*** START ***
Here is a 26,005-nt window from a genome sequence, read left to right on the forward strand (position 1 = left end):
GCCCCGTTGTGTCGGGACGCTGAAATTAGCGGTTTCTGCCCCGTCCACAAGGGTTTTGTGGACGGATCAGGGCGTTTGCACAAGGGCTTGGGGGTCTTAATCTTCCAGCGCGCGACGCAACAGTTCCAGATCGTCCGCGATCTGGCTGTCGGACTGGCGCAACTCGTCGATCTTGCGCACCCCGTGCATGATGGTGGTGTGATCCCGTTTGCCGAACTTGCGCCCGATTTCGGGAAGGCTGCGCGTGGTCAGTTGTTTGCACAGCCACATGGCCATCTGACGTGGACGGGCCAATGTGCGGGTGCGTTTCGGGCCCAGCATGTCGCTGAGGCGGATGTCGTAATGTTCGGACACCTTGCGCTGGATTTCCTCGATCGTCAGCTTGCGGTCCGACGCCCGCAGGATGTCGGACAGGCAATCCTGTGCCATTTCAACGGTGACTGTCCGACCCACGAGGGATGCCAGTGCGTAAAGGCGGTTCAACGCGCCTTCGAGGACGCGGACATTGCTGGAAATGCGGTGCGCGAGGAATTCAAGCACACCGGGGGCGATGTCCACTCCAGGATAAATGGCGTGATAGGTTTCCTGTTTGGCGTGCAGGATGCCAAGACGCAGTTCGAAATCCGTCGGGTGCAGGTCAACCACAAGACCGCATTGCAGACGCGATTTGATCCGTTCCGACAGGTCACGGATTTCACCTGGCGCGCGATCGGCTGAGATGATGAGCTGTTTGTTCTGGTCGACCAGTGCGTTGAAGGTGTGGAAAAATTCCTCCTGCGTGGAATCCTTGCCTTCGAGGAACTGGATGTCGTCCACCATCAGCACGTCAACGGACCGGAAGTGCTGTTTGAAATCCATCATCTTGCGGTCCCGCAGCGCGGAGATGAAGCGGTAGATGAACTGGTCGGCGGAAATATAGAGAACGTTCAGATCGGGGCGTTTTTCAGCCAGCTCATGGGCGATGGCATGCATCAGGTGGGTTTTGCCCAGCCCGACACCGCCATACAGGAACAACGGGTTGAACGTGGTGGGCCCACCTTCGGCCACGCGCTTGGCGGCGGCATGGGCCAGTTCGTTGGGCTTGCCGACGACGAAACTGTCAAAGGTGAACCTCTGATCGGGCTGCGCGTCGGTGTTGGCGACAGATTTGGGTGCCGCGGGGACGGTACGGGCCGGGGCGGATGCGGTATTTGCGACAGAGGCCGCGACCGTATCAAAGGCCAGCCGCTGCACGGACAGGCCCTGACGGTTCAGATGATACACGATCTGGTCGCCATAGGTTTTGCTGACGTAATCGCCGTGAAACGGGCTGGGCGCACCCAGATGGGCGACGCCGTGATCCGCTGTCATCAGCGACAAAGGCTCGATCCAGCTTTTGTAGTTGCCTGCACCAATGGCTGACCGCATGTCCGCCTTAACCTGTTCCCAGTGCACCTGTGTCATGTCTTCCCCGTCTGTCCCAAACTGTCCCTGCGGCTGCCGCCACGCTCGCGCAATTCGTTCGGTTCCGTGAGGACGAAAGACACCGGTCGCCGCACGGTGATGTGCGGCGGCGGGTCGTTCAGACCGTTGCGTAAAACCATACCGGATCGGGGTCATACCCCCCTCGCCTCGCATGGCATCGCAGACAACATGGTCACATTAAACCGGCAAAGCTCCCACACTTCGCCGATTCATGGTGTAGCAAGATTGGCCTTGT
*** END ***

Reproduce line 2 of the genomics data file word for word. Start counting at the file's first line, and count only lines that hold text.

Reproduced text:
GCCCCGTTGTGTCGGGACGCTGAAATTAGCGGTTTCTGCCCCGTCCACAAGGGTTTTGTGGACGGATCAGGGCGTTTGCACAAGGGCTTGGGGGTCTTAATCTTCCAGCGCGCGACGCAACAGTTCCAGATCGTCCGCGATCTGGCTGTCGGACTGGCGCAACTCGTCGATCTTGCGCACCCCGTGCATGATGGTGGTGTGATCCCGTTTGCCGAACTTGCGCCCGATTTCGGGAAGGCTGCGCGTGGTCAGTTGTTTGCACAGCCACATGGCCATCTGACGTGGACGGGCCAATGTGCGGGTGCGTTTCGGGCCCAGCATGTCGCTGAGGCGGATGTCGTAATGTTCGGACACCTTGCGCTGGATTTCCTCGATCGTCAGCTTGCGGTCCGACGCCCGCAGGATGTCGGACAGGCAATCCTGTGCCATTTCAACGGTGACTGTCCGACCCACGAGGGATGCCAGTGCGTAAAGGCGGTTCAACGCGCCTTCGAGGACGCGGACATTGCTGGAAATGCGGTGCGCGAGGAATTCAAGCACACCGGGGGCGATGTCCACTCCAGGATAAATGGCGTGATAGGTTTCCTGTTTGGCGTGCAGGATGCCAAGACGCAGTTCGAAATCCGTCGGGTGCAGGTCAACCACAAGACCGCATTGCAGACGCGATTTGATCCGTTCCGACAGGTCACGGATTTCACCTGGCGCGCGATCGGCTGAGATGATGAGCTGTTTGTTCTGGTCGACCAGTGCGTTGAAGGTGTGGAAAAATTCCTCCTGCGTGGAATCCTTGCCTTCGAGGAACTGGATGTCGTCCACCATCAGCACGTCAACGGACCGGAAGTGCTGTTTGAAATCCATCATCTTGCGGTCCCGCAGCGCGGAGATGAAGCGGTAGATGAACTGGTCGGCGGAAATATAGAGAACGTTCAGATCGGGGCGTTTTTCAGCCAGCTCATGGGCGATGGCATGCATCAGGTGGGTTTTGCCCAGCCCGACACCGCCATACAGGAACAACGGGTTGAACGTGGTGGGCCCACCTTCGGCCACGCGCTTGGCGGCGGCATGGGCCAGTTCGTTGGGCTTGCCGACGACGAAACTGTCAAAGGTGAACCTCTGATCGGGCTGCGCGTCGGTGTTGGCGACAGATTTGGGTGCCGCGGGGACGGTACGGGCCGGGGCGGATGCGGTATTTGCGACAGAGGCCGCGACCGTATCAAAGGCCAGCCGCTGCACGGACAGGCCCTGACGGTTCAGATGATACACGATCTGGTCGCCATAGGTTTTGCTGACGTAATCGCCGTGAAACGGGCTGGGCGCACCCAGATGGGCGACGCCGTGATCCGCTGTCATCAGCGACAAAGGCTCGATCCAGCTTTTGTAGTTGCCTGCACCAATGGCTGACCGCATGTCCGCCTTAACCTGTTCCCAGTGCACCTGTGTCATGTCTTCCCCGTCTGTCCCAAACTGTCCCTGCGGCTGCCGCCACGCTCGCGCAATTCGTTCGGTTCCGTGAGGACGAAAGACACCGGTCGCCGCACGGTGATGTGCGGCGGCGGGTCGTTCAGACCGTTGCGTAAAACCATACCGGATCGGGGTCATACCCCCCTCGCCTCGCATGGCATCGCAGACAACATGGTCACATTAAACCGGCAAAGCTCCCACACTTCGCCGATTCATGGTGTAGCAAGATTGGCCTTGT